Last Thursday, Yukon Energy held an information night at the boat locks at the Marsh Lake Control Structure, a.k.a. the Lewes Dam or Marsh Lake Dam, on the Alaska Highway a few miles east of Whitehorse. The purpose was simply to show people how to use the locks. Although basically very simple, there’s one little aspect that apparently gives some people trouble and sometimes causes damage to the locks when they force the lock doors open.
Let’s pretend that we’re going upriver. We’ve run our boat into the lock and climbed up top. Close one downriver door…
…then close the other downriver door. To keep things as simple as possible, there’s no assistance – no button that closes both doors at the same time hydraulically.
There’s little difference in the water levels above and below the dam right now – less than a foot – but the next step is a very important one even with that little a differential.
The wheel that Ron has one hand on is a valve that MUST be opened to let the higher upriver water into the lock. Only once the water pressure has equalized can the upriver doors be opened easily.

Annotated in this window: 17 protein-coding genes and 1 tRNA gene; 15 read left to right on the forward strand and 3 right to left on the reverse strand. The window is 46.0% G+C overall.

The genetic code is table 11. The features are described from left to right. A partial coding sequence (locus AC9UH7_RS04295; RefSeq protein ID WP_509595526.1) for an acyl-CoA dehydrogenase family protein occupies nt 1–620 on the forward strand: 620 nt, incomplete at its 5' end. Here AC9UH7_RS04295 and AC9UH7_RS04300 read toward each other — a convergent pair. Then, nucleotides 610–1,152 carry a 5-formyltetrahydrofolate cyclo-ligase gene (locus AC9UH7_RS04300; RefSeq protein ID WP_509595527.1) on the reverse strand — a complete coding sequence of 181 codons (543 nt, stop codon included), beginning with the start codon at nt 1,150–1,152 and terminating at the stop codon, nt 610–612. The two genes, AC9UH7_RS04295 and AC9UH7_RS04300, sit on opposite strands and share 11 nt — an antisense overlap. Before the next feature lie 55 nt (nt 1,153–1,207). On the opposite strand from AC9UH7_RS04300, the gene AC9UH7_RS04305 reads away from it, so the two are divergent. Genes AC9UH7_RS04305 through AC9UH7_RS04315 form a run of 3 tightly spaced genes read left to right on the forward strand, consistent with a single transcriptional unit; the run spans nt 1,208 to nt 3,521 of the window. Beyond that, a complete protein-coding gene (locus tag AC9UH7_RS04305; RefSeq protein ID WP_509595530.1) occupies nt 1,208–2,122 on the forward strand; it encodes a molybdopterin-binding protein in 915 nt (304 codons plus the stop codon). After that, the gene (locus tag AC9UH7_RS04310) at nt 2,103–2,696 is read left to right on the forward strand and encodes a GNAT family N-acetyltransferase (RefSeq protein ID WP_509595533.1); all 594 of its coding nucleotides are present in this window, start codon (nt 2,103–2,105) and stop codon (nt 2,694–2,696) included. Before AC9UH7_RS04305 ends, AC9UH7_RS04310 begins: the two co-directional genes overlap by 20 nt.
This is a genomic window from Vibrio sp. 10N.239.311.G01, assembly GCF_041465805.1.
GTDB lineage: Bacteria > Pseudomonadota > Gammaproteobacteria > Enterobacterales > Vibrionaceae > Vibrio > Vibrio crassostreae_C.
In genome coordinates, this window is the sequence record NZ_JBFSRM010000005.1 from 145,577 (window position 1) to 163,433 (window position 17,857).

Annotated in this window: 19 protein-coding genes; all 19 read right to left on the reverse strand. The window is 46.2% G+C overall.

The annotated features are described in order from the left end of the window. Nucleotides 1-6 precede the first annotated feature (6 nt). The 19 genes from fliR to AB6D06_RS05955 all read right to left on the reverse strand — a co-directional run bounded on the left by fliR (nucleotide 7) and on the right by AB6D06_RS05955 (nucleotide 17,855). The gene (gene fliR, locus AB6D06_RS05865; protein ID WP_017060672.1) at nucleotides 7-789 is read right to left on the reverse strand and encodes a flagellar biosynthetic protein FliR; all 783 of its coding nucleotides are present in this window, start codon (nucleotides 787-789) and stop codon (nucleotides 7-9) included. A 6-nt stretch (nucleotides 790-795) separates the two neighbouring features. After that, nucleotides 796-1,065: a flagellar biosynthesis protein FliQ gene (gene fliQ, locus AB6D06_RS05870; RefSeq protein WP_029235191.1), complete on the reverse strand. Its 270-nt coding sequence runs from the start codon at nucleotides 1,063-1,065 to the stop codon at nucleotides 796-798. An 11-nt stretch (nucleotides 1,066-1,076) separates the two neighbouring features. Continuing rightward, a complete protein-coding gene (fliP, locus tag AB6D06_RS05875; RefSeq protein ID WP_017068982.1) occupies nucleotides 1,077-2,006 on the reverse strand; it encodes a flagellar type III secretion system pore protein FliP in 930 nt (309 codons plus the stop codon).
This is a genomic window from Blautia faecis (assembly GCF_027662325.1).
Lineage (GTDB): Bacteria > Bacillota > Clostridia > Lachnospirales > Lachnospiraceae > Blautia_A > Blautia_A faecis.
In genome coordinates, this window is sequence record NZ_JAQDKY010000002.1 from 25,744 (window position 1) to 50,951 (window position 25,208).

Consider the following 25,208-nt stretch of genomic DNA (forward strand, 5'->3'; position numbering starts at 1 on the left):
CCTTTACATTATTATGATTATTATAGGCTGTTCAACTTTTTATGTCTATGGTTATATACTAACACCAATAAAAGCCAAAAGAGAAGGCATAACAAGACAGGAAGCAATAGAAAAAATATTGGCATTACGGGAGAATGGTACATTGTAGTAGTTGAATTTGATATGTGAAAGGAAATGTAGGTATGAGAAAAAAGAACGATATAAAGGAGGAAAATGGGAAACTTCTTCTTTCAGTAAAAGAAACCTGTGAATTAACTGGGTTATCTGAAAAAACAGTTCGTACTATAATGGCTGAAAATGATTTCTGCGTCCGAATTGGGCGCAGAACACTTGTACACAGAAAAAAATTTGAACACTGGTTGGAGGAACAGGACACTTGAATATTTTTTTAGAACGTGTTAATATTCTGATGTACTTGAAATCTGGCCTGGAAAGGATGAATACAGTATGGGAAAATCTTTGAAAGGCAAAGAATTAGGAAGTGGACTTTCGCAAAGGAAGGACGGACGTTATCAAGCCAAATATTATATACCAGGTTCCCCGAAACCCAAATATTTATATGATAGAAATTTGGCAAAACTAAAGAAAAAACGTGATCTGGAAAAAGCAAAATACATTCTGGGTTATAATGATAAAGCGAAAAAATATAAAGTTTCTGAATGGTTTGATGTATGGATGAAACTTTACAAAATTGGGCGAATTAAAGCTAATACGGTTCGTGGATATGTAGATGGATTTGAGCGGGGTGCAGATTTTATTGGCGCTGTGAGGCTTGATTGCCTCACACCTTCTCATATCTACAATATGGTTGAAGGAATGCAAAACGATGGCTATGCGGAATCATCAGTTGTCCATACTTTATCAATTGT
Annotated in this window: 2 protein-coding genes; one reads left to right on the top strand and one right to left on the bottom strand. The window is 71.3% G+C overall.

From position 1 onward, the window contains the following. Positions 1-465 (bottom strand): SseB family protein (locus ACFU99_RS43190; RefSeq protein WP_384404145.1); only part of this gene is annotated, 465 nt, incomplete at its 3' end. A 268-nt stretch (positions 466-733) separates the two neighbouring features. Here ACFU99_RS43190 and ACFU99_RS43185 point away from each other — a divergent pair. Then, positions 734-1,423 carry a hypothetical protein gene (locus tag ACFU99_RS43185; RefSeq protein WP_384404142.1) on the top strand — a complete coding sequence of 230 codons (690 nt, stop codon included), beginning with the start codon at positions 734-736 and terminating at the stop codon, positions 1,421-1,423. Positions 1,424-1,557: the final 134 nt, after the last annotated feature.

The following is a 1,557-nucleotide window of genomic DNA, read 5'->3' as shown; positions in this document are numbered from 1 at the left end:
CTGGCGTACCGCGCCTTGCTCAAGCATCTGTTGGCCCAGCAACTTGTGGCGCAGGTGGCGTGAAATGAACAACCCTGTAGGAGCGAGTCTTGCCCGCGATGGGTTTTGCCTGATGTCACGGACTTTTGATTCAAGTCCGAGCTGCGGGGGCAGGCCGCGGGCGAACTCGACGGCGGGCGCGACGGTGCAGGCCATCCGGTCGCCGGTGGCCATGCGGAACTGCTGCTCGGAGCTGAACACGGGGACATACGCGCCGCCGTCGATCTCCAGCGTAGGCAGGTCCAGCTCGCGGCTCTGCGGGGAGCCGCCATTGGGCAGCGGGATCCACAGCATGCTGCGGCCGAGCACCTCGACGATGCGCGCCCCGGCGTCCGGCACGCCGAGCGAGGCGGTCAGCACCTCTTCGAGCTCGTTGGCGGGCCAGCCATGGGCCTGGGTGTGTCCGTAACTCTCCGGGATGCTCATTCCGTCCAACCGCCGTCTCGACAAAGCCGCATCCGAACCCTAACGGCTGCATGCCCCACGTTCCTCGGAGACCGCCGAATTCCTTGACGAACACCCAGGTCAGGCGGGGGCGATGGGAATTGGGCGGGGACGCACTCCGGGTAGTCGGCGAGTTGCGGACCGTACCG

Then you simply open the upriver doors, climb back down into your boat and sail out.
There are clear instructions mounted at the lock. There used to be two sets of these signs but one was destroyed by vandals a few months ago. The level of vandalism here is appalling – thousands of dollars are spent every year keeping the locks operational.
When anything wasn’t clear, one of the Yukon Energy staff was happy to go over it again.
A barbecue had been set up on the tailgate of the Yukon Energy pickup, and we were soon enjoying a picnic with all of our new friends.
Huge thanks to Yukon Energy, and specifically Ron Kirkwood, Melanie Pettefer and Darrell Johnson, for hosting this event. Great shoes, Melanie! 🙂
Finally, here’s a video of the whole process of getting your boat through the locks. Have fun!
The dam has a long and interesting history which you can read about and see photos of at the Exploring the Lewes Dam page on my blog. I spend a fair bit of time around the dam – as well the good vibe it has for me, it offers excellent hiking and photography on the cliffs above.